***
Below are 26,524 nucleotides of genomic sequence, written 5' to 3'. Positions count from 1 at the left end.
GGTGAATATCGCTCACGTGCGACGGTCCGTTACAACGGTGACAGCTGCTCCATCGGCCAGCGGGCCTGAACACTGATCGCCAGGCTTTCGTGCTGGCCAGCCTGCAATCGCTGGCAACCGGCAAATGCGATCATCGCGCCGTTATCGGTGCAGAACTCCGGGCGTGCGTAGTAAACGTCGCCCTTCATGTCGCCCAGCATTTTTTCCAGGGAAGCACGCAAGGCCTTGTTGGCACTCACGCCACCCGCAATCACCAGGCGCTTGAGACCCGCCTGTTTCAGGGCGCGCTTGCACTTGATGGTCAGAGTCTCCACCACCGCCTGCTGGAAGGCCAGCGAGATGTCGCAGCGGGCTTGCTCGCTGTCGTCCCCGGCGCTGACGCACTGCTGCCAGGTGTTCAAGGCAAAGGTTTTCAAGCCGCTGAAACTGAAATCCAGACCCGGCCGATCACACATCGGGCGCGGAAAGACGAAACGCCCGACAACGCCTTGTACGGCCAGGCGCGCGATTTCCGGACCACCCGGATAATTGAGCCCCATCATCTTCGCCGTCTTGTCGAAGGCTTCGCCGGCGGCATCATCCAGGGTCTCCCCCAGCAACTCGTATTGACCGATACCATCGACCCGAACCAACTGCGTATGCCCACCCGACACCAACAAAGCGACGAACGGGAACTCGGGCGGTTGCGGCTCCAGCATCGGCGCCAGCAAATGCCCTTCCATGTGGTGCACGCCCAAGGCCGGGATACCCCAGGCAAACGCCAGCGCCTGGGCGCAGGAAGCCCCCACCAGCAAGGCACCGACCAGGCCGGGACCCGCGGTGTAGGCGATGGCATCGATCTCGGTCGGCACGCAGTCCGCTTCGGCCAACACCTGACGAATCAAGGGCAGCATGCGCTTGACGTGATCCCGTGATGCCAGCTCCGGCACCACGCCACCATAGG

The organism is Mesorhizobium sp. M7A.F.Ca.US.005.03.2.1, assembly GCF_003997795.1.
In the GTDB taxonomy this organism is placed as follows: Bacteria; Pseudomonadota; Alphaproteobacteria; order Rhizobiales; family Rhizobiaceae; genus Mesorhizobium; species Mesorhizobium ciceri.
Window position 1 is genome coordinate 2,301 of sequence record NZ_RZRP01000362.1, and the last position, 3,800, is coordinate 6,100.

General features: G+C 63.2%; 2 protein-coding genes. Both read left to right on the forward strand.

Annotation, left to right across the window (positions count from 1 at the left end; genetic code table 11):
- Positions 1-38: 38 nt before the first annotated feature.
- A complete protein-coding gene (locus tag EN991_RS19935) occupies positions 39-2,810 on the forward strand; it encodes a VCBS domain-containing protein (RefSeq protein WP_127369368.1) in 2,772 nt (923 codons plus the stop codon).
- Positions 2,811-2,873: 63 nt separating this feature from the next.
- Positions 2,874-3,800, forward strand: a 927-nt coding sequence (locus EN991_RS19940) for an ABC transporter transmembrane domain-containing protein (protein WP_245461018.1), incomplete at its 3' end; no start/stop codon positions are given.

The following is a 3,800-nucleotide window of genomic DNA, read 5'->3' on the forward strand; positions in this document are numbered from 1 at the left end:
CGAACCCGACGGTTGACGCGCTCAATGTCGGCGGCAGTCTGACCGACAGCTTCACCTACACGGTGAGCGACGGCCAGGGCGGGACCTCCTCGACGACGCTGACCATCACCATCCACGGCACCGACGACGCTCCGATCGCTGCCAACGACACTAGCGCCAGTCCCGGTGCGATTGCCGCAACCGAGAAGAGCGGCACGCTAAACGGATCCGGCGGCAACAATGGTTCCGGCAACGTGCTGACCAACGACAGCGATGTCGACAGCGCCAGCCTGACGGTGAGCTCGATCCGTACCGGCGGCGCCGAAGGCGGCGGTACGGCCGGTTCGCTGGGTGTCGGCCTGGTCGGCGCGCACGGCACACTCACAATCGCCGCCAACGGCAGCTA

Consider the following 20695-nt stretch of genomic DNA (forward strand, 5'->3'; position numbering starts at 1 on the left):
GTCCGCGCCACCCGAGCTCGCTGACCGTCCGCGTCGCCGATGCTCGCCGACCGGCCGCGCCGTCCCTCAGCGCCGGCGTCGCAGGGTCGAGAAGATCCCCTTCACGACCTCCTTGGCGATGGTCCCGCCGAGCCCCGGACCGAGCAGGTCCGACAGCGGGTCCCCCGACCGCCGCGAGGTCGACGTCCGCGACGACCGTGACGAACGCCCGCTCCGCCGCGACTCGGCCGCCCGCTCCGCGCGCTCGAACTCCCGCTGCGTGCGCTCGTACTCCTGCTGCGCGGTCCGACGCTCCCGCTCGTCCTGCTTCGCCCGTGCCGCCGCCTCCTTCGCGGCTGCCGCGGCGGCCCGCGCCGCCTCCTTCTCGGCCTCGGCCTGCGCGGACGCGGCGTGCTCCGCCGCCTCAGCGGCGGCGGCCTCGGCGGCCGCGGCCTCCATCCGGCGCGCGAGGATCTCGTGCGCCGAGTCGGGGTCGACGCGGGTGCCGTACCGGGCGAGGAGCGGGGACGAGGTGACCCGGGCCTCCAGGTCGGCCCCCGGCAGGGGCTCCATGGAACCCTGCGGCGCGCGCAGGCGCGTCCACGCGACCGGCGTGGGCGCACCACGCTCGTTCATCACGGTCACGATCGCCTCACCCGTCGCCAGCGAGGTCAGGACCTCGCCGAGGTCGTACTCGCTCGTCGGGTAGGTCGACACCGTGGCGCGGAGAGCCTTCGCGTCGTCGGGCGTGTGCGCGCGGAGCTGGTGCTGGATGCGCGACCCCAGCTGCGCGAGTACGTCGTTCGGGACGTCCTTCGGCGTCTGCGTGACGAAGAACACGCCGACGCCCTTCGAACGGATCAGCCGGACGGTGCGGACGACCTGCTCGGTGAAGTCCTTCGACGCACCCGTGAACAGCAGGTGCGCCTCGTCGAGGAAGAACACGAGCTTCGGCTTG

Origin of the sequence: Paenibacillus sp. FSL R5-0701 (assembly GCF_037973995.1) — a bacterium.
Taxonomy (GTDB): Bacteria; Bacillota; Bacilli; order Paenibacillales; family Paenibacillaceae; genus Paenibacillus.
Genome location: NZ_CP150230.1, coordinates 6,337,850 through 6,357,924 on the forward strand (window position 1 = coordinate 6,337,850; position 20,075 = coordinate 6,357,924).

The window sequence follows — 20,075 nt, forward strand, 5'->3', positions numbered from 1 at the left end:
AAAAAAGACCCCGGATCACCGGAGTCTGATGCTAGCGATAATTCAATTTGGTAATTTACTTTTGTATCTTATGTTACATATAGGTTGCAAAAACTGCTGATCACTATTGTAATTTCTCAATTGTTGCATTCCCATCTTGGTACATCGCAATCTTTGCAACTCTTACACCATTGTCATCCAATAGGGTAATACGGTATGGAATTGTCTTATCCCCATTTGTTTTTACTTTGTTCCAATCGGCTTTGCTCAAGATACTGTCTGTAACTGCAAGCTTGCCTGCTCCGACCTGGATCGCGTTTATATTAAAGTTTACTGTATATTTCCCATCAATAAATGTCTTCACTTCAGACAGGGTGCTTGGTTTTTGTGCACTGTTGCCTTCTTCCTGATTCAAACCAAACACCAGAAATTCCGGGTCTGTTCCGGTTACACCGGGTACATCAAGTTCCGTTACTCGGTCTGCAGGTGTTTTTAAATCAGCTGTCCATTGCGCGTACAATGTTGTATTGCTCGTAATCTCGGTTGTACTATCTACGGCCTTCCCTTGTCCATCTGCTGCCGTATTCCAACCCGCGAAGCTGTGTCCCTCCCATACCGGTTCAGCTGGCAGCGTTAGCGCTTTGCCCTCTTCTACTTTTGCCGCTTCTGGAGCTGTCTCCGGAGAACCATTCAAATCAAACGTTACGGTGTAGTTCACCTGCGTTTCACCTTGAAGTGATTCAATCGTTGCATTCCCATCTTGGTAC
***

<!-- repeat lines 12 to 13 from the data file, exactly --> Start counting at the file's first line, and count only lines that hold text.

The following is a 3,800-nucleotide window of genomic DNA, read 5'->3' on the forward strand; positions in this document are numbered from 1 at the left end:
CGAACCCGACGGTTGACGCGCTCAATGTCGGCGGCAGTCTGACCGACAGCTTCACCTACACGGTGAGCGACGGCCAGGGCGGGACCTCCTCGACGACGCTGACCATCACCATCCACGGCACCGACGACGCTCCGATCGCTGCCAACGACACTAGCGCCAGTCCCGGTGCGATTGCCGCAACCGAGAAGAGCGGCACGCTAAACGGATCCGGCGGCAACAATGGTTCCGGCAACGTGCTGACCAACGACAGCGATGTCGACAGCGCCAGCCTGACGGTGAGCTCGATCCGTACCGGCGGCGCCGAAGGCGGCGGTACGGCCGGTTCGCTGGGTGTCGGCCTGGTCGGCGCGCACGGCACACTCACAATCGCCGCCAACGGCAGCTA